Electrochemical SPM has been used to study various systems, such as membrane ion transport, film growth and dissolution, surface adsorption, fuel cell, catalysis, and photovoltaic. The following examples emphasize only the fundamental EC-SPM capabilities of the Keysight 7500 microscope.

Oxygen-Free and Controlled Environments

In many EC-SPM experiments, environmental control is very important, for instance, it is known that the amount of oxygen present in the experimental environment can considerably affect electrochemical processes. As a result, both the cell and the electrolyte in standard electrochemical experiments are deoxygenated by removing inert gases like Ar and N2, either before or during the course of the experiment.

The built-in environmental control system for the Keysight 7500 microscope can control humidity, temperature, liquid exchange, etc. (Figure 1). This level of control is handy for preparing and transporting samples that are often needed for battery analysis. The environmental control system of the 7500 microscope helps to achieve a clean and oxygen-free environment to guarantee appropriate electrochemical experiments. Through N2 purging, the level of oxygen can be decreased from ambient (~21%) to less than 1% in just 5 minutes.

Figure 1. Oxygen level control by glove box. CV of Au in 0.1M H2SO4 recorded after 1 hr in N2 (red) and 30 min after exposure to air (blue).

Copper Electrodeposition on Au

Electrodeposited copper is widely employed in microelectromechanical (MEMS) and microelectronics systems, mostly in chip metallization like interconnects, contacts, as well as in the filling of vias. These devices and processes are constantly pushed toward the nanoscale, so there is an increased need to perform additional studies on the conditions that impact the electrochemical plating process. Electrochemical SPM methods have helped to understand the mechanisms of growth and nucleation processes, and how these processes can be improved or prevented by adsorption and additives.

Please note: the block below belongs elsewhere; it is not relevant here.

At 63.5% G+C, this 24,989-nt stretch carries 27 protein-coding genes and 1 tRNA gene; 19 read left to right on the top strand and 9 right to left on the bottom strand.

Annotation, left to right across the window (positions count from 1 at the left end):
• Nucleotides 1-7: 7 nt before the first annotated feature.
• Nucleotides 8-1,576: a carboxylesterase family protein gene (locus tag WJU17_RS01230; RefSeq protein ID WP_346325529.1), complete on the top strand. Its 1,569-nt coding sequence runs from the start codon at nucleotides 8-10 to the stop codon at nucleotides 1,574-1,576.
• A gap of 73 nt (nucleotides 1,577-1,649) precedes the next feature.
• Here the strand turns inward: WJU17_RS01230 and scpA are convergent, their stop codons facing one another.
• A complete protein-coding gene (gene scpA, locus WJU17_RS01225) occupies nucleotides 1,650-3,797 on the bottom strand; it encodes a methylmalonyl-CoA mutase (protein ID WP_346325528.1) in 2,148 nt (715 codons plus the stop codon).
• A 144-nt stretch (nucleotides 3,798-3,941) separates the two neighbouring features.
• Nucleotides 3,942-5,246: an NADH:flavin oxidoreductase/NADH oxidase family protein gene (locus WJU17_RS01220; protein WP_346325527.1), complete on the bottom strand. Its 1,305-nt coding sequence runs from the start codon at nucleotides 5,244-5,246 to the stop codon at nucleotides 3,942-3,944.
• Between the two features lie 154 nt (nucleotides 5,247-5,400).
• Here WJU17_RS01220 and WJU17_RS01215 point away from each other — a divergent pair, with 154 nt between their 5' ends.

Here, the basic experiment investigates the impact of overpotential on the film properties and kinetics of the deposition of copper on epitaxial Au(111)/mica surface. 15 mM CuSO4 in 0.1 M H2SO4 was used as the electrolyte, and the potential was regulated against a quasi-reference electrode (Cu/Cu2+). Next, the electrode potential was pulsed for a period of 2 seconds to -0.1, -0.2, -0.3, and -0.4 V in a sequence. Following each pulse, the copper film that was electrochemically deposited was maintained at 0.0 V for AFM imaging for approximately 2 minutes and the same was removed at 0.4 V prior to the next pulse. The films deposited at each different overpotential value and imaged by contact AFM are shown in Figure 2.

Figure 2. Three-dimensional EC-AFM topography image of Cu films deposited at different overpotentials.

The speed of copper deposition highly relies on the applied overpotential, and this impacts the surface properties like the film roughness. Therefore EC-SPM can be used to assess the surface roughness and kinetics of film growth. For instance, it is possible to determine the thickness of the copper films that were deposited during the pulse experiment, from the averaged line profile depicted in Figure 3(A). Figure 3(B) shows the predicted surface roughness and thickness of individual films.

Figure 3. (A) Averaged topography line profile from the AFM image. (B) The estimated thickness and surface roughness of the Cu films deposited at different overpotentials.

Conclusion

EC-SPM is an ideal tool for direct and high-resolution analysis of physicochemical processes, and helps to understand the thermodynamics and kinetics of electrified interfaces at atomic and molecular levels. The use of electrochemical SPM will continue to affect and spur studies in many different disciplines, such as corrosion, energy, and life sciences.

This information has been sourced, reviewed and adapted from materials provided by Keysight Technologies.

For more information on this source, please visit Keysight Technologies.

Ask A Question

Do you have a question you'd like to ask regarding this article?

Leave your feedback
Submit